Research
 Open access
 Published:
Confoundingadjustment methods for the causal difference in medians
BMC Medical Research Methodology volume 23, Article number: 288 (2023)
Abstract
Background
With continuous outcomes, the average causal effect is typically defined using a contrast of expected potential outcomes. However, in the presence of skewed outcome data, the expectation (population mean) may no longer be meaningful. In practice the typical approach is to continue defining the estimand this way or transform the outcome to obtain a more symmetric distribution, although neither approach may be entirely satisfactory. Alternatively the causal effect can be redefined as a contrast of median potential outcomes, yet discussion of confoundingadjustment methods to estimate the causal difference in medians is limited. In this study we described and compared confoundingadjustment methods to address this gap.
Methods
The methods considered were multivariable quantile regression, an inverse probability weighted (IPW) estimator, weighted quantile regression (another form of IPW) and two littleknown implementations of gcomputation for this problem. Methods were evaluated within a simulation study under varying degrees of skewness in the outcome and applied to an empirical study using data from the Longitudinal Study of Australian Children.
Results
Simulation results indicated the IPW estimator, weighted quantile regression and gcomputation implementations minimised bias across all settings when the relevant models were correctly specified, with gcomputation additionally minimising the variance. Multivariable quantile regression, which relies on a constanteffect assumption, consistently yielded biased results. Application to the empirical study illustrated the practical value of these methods.
Conclusion
The presented methods provide appealing avenues for estimating the causal difference in medians.
Introduction
Causal inference is a central goal of health research, aiming to assess how intervening on a given exposure impacts an outcome of interest [1]. In a perfect randomized controlled trial (i.e., with no loss to followup) causal effects can in principle be directly estimated by comparing the average outcome in those randomised to each exposure level. However, in observational studies estimation of causal effects requires more sophisticated methods, in particular to adjust for potential confounding due to the lack of randomisation.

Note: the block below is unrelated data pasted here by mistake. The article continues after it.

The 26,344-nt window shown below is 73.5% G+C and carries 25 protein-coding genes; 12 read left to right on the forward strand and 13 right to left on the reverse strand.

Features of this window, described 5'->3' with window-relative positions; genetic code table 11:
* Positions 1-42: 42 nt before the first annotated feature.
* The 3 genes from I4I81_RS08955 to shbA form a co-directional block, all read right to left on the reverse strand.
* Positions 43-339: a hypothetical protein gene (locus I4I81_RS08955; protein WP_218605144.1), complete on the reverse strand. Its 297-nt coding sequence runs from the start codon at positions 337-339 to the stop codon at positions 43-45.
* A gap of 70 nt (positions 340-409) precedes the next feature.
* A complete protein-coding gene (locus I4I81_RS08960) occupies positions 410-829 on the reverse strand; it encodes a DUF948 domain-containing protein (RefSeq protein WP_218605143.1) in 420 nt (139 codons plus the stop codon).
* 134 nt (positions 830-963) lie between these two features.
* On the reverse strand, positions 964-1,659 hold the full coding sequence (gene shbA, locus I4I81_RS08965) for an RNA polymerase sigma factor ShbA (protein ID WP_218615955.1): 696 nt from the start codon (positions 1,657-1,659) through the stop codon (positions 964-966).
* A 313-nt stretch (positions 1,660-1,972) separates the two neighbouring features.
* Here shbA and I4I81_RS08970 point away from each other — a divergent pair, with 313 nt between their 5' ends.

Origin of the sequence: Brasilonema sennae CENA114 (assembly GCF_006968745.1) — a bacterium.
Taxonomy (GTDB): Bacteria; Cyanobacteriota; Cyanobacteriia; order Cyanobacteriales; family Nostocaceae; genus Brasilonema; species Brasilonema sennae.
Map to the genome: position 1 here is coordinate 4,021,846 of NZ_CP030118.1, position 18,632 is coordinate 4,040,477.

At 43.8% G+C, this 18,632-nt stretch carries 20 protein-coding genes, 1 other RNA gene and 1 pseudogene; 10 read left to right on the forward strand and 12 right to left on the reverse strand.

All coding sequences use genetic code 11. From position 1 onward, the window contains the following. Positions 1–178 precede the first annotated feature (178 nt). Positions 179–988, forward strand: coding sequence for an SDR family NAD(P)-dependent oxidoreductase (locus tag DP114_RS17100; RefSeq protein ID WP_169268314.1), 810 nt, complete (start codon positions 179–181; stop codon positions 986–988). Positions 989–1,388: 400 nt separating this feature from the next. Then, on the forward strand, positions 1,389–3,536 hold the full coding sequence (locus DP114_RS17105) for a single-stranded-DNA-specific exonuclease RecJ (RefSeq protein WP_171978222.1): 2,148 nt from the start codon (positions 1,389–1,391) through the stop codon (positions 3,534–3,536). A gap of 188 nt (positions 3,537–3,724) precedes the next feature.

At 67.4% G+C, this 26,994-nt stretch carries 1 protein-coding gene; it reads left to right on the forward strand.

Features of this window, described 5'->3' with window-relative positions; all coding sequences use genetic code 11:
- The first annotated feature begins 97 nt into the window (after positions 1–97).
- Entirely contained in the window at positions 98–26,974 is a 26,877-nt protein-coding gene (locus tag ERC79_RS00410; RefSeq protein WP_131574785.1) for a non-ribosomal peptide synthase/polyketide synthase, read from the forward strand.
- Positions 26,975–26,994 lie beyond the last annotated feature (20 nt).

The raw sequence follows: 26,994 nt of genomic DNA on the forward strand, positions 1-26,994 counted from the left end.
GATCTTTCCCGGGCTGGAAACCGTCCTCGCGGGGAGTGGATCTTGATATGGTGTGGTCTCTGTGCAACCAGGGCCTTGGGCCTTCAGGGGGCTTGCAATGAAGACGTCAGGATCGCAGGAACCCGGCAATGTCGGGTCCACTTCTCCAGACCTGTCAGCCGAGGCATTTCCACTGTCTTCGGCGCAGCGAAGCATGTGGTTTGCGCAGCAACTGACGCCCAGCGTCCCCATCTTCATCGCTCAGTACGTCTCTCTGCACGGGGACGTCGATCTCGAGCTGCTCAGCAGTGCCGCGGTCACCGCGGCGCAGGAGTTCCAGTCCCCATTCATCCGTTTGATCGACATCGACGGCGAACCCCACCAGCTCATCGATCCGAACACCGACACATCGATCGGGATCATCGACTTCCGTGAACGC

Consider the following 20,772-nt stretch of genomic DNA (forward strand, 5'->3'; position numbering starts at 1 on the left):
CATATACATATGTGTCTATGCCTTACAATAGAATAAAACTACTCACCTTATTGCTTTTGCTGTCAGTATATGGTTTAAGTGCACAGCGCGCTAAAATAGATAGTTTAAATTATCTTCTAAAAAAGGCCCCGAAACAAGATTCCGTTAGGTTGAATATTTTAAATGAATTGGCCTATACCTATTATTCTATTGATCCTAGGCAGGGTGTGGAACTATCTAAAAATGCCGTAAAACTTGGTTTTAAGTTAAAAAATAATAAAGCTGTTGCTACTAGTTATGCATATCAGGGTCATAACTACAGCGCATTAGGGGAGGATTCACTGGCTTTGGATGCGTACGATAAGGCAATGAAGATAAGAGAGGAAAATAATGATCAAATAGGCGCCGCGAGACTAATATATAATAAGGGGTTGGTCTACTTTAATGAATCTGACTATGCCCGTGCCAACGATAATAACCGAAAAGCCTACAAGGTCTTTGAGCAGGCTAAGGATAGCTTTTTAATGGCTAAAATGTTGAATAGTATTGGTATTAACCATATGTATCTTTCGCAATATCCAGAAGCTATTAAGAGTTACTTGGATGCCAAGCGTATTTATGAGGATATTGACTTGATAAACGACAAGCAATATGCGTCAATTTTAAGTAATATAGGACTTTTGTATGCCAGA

With continuous outcomes, the average causal effect is typically defined as a contrast of the expected (i.e., population mean) potential outcome under exposure versus under no exposure. This is usually defined in more detail by specifying the target trial we seek to emulate with observational data [2, 3]. However, epidemiological studies may suffer from skewed outcome measures, for which the expectation may no longer be interpretable as the central value of the distribution (i.e., the point in the distribution such that there is a 50% chance of a data point lying above it). Examples of skewed outcomes are abundant in health research, particularly in areas using scale scores for measurement (e.g., selfreported quality of life via the PedsQL [4], childhood behaviour via the SDQ [5]), timetoevent outcomes in the absence of censoring (e.g., survival time), or duration of events (e.g., breastfeeding duration).
When faced with this challenge in practice, there are two predominant approaches  continue to define the estimand as a contrast of expected potential outcomes, or transform the outcome to obtain a more symmetric distribution for which the expectation is interpretable as the central value. Both approaches have their advantages, although neither may be entirely satisfactory in many practical settings. Defining the estimand using expected potential outcomes may be appropriate when the expectation is of direct interest, allowing established confoundingmethods to be applied [1]. However, the utility of this estimand is contextdependent, and may not be the optimal choice if the central value of the outcome distribution is of primary interest. Transformation of the outcome to be more symmetrically distributed could be an alternative solution. However, this relies on a suitable transformation existing (which may not be feasible for highly skewed distributions) and makes interpretation of the causal effects more complex than interpretation in the original scale (e.g., logyears instead of years).